BioND — Dynamics of Biological Networks

Instabilities and pattern formation in simple ecosystem models

Martin Baurmann, Thilo Gross, and Ulrike Feudel
BioGeoChemistry of tidal flats, FZ Terramare Berichte 12, 22-28, 2003.

Abstract

Bifurcation diagram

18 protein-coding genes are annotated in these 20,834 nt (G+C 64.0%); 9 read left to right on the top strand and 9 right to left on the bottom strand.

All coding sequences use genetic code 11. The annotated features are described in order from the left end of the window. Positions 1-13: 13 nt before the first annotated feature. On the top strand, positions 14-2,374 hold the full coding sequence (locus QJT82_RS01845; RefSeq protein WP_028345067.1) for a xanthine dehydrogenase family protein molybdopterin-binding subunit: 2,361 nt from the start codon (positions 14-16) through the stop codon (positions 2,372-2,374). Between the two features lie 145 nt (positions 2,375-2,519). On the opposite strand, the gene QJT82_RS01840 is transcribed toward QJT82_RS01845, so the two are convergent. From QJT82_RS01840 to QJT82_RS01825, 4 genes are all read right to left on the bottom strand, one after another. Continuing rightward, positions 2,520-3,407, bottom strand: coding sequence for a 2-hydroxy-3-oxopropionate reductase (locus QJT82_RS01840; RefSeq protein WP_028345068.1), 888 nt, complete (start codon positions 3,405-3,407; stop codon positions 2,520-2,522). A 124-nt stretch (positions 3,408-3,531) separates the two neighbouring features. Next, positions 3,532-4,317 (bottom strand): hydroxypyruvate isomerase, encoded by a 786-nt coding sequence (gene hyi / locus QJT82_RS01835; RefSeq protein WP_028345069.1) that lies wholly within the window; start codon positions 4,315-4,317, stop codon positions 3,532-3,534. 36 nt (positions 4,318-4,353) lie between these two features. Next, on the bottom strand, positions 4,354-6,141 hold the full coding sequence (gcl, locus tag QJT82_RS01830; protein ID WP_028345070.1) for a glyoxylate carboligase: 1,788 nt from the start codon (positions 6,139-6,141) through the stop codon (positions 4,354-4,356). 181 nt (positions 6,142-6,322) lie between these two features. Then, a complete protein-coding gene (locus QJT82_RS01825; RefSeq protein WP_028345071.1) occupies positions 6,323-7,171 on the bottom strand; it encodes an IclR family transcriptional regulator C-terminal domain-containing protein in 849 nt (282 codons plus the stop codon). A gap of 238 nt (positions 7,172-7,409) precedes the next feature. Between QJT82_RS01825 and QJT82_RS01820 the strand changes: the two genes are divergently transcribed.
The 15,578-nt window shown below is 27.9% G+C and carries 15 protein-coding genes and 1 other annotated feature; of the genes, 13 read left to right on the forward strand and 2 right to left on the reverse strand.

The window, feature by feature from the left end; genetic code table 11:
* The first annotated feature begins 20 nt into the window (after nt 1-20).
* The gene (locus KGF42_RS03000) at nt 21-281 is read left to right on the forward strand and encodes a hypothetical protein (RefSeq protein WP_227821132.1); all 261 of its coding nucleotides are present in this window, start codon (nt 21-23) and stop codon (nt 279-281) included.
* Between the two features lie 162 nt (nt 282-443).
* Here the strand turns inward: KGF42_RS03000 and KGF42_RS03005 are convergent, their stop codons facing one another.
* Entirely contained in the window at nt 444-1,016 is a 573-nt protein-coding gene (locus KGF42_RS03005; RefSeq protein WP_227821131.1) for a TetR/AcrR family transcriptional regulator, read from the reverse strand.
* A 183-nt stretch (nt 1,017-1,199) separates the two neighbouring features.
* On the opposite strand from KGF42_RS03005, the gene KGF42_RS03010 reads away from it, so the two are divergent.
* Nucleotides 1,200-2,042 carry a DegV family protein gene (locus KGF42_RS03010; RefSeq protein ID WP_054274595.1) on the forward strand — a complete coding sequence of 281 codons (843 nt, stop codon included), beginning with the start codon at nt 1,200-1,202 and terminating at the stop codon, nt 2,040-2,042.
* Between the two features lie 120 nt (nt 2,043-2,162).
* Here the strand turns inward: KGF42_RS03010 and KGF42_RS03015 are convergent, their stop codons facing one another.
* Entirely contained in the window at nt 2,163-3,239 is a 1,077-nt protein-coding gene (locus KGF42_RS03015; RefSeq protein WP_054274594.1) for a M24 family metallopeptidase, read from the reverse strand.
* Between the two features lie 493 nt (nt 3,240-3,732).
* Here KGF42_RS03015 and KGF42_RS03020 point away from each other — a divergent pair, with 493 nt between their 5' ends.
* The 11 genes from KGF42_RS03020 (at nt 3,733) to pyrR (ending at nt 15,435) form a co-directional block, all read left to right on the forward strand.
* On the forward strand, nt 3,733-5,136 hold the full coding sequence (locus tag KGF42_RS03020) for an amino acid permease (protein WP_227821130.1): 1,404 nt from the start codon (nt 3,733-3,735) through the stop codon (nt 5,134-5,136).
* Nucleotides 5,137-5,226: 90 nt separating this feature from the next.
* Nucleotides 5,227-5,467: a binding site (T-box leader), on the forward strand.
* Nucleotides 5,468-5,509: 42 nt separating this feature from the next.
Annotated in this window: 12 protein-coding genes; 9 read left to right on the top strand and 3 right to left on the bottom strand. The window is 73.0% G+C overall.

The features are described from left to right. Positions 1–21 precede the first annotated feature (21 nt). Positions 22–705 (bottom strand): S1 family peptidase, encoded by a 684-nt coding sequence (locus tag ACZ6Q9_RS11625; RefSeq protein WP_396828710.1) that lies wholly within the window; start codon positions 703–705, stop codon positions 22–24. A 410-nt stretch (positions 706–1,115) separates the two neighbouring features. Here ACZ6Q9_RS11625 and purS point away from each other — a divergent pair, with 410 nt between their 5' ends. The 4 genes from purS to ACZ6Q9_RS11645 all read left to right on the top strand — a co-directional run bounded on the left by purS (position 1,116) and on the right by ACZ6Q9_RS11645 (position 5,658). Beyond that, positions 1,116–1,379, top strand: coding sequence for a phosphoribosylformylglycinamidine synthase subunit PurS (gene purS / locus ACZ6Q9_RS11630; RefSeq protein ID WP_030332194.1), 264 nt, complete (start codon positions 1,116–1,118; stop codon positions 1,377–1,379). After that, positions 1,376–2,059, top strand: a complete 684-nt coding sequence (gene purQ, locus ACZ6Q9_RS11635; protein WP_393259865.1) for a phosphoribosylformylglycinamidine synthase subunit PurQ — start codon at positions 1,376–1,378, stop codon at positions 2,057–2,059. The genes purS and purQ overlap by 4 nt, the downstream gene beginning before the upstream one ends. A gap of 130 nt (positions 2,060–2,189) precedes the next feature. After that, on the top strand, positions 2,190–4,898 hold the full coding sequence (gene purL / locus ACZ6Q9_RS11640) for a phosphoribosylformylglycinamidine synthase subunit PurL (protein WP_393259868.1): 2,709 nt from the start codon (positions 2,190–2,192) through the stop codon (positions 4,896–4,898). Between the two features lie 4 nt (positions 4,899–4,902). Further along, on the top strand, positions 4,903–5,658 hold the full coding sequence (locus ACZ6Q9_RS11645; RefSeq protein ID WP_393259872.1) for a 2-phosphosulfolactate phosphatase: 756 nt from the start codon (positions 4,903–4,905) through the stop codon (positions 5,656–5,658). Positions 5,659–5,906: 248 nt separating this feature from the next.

Models of chemical and biological processes in the pelagic as well as in the benthic part of the Wadden Sea are very complex and highly nonlinear. As known for a long time nonlinearities can give rise to sudden changes in the behaviour of a system. Such changes are caused by instabilities which can occur if environmental parameters cross certain threshold values (bifurcations). From an ecological point of view such instabilities may endanger the ecosystem since the new state of the ecosystem after the bifurcation can be characterised by different properties, i. e. a different composition of the species community. Moreover, nonlinear systems can exhibit different states for a given set of parameters. This phenomenon is called multistability. If several different states coexist then it crucially depends on the initial conditions which of these states is finally realised. The aim of our studies is to analyse the stability properties of simplified models for particular processes in the pelagial and in benthos. Our main goal is twofold: On the one hand we try to identify threshold values for the parameters which correspond to instabilities leading to a new kind of system behaviour. On the other hand our studies shall contribute to the understanding of the underlying mechanisms of possible instabilities in ecosystems. In particular we study models for food chains in the pelagic system and a minimal model for the interaction of nutrient and bacteria in the sediment. The first model class in the pelagial consists of ordinary differential equations, that means we assume a well mixed system. Therefore, the transitions from one behaviour to another one are always assumed to be homogeneous in space. In the sediment we have to deal with partial differential equations, thus the investigation is focussed on the interaction of biological growth processes and physical transport processes. In this part of the work we are mainly interested in the formation of spatially inhomogeneous distributions of nutrients and microorganisms depending on depth in the sediment. Before we present the results of our analysis of models describing key processes in the pelagic and in the benthic system, we give a short survey of the transitions which may occur in ecological systems. Furthermore, we introduce some of the methods we have developed to study transition phenomena in different systems.

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